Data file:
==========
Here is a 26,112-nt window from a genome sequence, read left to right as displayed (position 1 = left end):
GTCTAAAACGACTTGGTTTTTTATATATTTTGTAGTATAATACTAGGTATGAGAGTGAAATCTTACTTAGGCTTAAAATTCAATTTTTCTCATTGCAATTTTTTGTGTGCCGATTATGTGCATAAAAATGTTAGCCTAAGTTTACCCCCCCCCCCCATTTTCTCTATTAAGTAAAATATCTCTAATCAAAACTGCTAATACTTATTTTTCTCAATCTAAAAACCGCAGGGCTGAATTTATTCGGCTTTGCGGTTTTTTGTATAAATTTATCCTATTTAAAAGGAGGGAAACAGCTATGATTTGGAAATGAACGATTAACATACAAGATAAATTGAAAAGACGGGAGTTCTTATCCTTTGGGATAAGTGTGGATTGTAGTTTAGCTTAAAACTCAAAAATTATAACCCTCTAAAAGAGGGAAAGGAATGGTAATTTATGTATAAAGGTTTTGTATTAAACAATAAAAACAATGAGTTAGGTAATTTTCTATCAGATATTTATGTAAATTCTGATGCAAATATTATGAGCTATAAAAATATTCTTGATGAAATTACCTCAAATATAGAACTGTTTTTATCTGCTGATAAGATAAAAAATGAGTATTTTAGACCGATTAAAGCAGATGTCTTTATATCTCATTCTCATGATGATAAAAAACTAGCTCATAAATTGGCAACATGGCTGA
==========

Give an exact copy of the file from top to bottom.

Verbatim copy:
Here is a 26,112-nt window from a genome sequence, read left to right as displayed (position 1 = left end):
GTCTAAAACGACTTGGTTTTTTATATATTTTGTAGTATAATACTAGGTATGAGAGTGAAATCTTACTTAGGCTTAAAATTCAATTTTTCTCATTGCAATTTTTTGTGTGCCGATTATGTGCATAAAAATGTTAGCCTAAGTTTACCCCCCCCCCCCATTTTCTCTATTAAGTAAAATATCTCTAATCAAAACTGCTAATACTTATTTTTCTCAATCTAAAAACCGCAGGGCTGAATTTATTCGGCTTTGCGGTTTTTTGTATAAATTTATCCTATTTAAAAGGAGGGAAACAGCTATGATTTGGAAATGAACGATTAACATACAAGATAAATTGAAAAGACGGGAGTTCTTATCCTTTGGGATAAGTGTGGATTGTAGTTTAGCTTAAAACTCAAAAATTATAACCCTCTAAAAGAGGGAAAGGAATGGTAATTTATGTATAAAGGTTTTGTATTAAACAATAAAAACAATGAGTTAGGTAATTTTCTATCAGATATTTATGTAAATTCTGATGCAAATATTATGAGCTATAAAAATATTCTTGATGAAATTACCTCAAATATAGAACTGTTTTTATCTGCTGATAAGATAAAAAATGAGTATTTTAGACCGATTAAAGCAGATGTCTTTATATCTCATTCTCATGATGATAAAAAACTAGCTCATAAATTGGCAACATGGCTGA